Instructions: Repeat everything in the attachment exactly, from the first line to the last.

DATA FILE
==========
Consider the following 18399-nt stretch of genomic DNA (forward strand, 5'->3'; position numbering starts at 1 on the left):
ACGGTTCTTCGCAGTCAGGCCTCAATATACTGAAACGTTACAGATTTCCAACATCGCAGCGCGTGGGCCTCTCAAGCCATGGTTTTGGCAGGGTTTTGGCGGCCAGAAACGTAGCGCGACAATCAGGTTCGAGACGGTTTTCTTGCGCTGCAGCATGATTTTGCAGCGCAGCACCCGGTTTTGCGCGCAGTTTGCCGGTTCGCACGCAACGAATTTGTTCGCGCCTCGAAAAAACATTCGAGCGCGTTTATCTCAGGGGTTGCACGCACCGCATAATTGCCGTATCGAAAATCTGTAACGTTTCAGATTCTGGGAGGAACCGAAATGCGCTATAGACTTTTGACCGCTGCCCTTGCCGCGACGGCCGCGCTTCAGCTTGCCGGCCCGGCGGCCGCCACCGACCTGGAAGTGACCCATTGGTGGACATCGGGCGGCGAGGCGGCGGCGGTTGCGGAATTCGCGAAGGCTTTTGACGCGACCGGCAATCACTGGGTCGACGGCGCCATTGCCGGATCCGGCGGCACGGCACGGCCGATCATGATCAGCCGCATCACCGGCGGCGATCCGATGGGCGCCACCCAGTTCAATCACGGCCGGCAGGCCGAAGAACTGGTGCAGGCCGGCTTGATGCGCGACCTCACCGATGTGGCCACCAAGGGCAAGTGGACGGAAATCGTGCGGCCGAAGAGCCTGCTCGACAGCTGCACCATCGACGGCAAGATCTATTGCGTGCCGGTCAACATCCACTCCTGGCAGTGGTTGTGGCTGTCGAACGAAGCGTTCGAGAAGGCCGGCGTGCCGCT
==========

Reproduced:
Consider the following 18399-nt stretch of genomic DNA (forward strand, 5'->3'; position numbering starts at 1 on the left):
ACGGTTCTTCGCAGTCAGGCCTCAATATACTGAAACGTTACAGATTTCCAACATCGCAGCGCGTGGGCCTCTCAAGCCATGGTTTTGGCAGGGTTTTGGCGGCCAGAAACGTAGCGCGACAATCAGGTTCGAGACGGTTTTCTTGCGCTGCAGCATGATTTTGCAGCGCAGCACCCGGTTTTGCGCGCAGTTTGCCGGTTCGCACGCAACGAATTTGTTCGCGCCTCGAAAAAACATTCGAGCGCGTTTATCTCAGGGGTTGCACGCACCGCATAATTGCCGTATCGAAAATCTGTAACGTTTCAGATTCTGGGAGGAACCGAAATGCGCTATAGACTTTTGACCGCTGCCCTTGCCGCGACGGCCGCGCTTCAGCTTGCCGGCCCGGCGGCCGCCACCGACCTGGAAGTGACCCATTGGTGGACATCGGGCGGCGAGGCGGCGGCGGTTGCGGAATTCGCGAAGGCTTTTGACGCGACCGGCAATCACTGGGTCGACGGCGCCATTGCCGGATCCGGCGGCACGGCACGGCCGATCATGATCAGCCGCATCACCGGCGGCGATCCGATGGGCGCCACCCAGTTCAATCACGGCCGGCAGGCCGAAGAACTGGTGCAGGCCGGCTTGATGCGCGACCTCACCGATGTGGCCACCAAGGGCAAGTGGACGGAAATCGTGCGGCCGAAGAGCCTGCTCGACAGCTGCACCATCGACGGCAAGATCTATTGCGTGCCGGTCAACATCCACTCCTGGCAGTGGTTGTGGCTGTCGAACGAAGCGTTCGAGAAGGCCGGCGTGCCGCT